Muscular bodies are the new sexy standard

Home > Culture > Features

print dictionary print

Muscular bodies are the new sexy standard


2016: Celebrity trainer Ray Yang [TOBYS MEDIA]

Two years ago, office worker Oh Yu-mi decided to do weight training, not the usual workouts that include jogging and cycling, when she realized she was getting plump after years of working all day and eating late at night.

A year later, the 32-year-old decided to participate in the Musclemania World Championship in order to motivate herself to eat healthier and work out harder. She worked out with weights at least three times a week.

In 2015, Oh was able to nab first prize in the model segment of the international competition. Among other winners who work out for a living, Oh, an ordinary office worker, certainly stood out.

“I decided to participate in the program out of concern that I was on the verge of losing myself, gaining weight every day due to so many nights of working and eating,” she said.


Oh Yu-mi, an office worker, won the top prize at the 2015 Musclemania World Championship for the model segment. [OH YUN-MI]

While she worked hard at her job, which led to successful results, she could not help losing confidence in herself as she started to gain weight.

Situations like Oh’s are becoming more common in Korea these days, as working women in their 20s and 30s are beginning to work out in hopes of regaining their self-confidence.

Some may say this phenomenon is nothing new, but what’s different from the past is that these women are not just trying to get skinny, but they are trying to get in shape including building muscle.

As celebrities with muscular bodies appear on the small screen more frequently, the ideal body type is shifting as well. And getting personal training, known as PT, is becoming more popular among women.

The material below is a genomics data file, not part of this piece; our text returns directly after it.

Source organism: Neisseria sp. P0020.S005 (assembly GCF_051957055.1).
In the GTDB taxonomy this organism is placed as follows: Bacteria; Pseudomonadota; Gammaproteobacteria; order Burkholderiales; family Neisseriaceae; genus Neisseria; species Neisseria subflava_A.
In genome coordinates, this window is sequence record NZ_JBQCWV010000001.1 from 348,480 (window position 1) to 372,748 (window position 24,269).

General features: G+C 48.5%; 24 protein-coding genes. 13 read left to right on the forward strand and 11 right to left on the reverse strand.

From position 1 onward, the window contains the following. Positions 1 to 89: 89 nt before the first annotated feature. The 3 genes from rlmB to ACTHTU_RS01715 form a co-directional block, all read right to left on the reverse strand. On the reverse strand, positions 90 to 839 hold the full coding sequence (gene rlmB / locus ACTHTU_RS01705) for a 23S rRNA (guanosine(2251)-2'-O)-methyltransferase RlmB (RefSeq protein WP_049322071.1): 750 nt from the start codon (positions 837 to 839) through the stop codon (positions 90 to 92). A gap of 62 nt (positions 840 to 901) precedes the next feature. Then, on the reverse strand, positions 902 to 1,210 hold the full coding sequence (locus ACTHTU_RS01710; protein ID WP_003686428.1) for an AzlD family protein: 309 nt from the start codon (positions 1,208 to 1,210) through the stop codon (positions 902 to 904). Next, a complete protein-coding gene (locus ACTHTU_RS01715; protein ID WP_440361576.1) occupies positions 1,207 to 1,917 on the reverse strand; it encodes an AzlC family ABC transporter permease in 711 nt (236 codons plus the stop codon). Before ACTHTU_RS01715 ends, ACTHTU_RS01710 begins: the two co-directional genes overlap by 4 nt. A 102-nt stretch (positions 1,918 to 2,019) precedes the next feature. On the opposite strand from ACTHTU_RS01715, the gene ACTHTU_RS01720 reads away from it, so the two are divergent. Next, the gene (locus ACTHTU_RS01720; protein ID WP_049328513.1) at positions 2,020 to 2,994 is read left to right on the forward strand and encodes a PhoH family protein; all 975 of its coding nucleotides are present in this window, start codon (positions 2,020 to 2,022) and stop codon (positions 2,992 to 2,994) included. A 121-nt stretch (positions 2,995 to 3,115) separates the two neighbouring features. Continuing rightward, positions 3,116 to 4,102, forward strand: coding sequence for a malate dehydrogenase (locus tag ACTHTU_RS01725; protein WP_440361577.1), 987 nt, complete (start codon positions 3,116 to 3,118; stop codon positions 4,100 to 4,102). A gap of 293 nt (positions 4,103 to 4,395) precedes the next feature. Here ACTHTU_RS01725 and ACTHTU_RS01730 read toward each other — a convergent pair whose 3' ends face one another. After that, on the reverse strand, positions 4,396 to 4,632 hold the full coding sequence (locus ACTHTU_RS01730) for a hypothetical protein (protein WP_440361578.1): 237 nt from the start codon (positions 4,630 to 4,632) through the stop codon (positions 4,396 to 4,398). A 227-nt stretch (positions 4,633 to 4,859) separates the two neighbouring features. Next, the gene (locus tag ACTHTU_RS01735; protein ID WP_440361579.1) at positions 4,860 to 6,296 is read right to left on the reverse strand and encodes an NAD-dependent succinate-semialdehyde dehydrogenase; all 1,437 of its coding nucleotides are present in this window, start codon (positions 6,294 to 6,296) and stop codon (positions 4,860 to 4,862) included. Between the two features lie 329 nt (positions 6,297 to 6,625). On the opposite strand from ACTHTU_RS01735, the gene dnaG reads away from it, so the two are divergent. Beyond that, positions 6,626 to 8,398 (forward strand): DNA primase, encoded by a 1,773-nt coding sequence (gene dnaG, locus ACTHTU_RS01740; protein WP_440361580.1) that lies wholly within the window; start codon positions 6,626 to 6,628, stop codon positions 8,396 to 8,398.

According to the survey carried out by the JoongAng Ilbo on 150 women in their 20s and 30s, 62 percent of the respondents or 93 people said they care more about their body shape rather than their facial appearance.

And 83 percent answered that they’ve been to a fitness center, which translates to 126 people.

Also, among the people who answered that they’ve been to a fitness center, 78 of them said they registered at the center because they wanted a muscular body. This number was far greater than those who said they went to the gym for simple weight loss, which was only 26 people. Seven respondents said they exercised due to health issues.

When asked about their ideal body type, 49 percent of respondents picked “a muscular body with a healthy look.”

“Two or three years ago, more than 70 percent of the customers were men,” said Kim Sang-soo, who has been running his own fitness center for the past seven years in Yeoksam-dong, southern Seoul.


“But now, we are getting more female customers,” he said, adding that most women “want a muscular body that is only available through weight training rather than just a simple slender body.”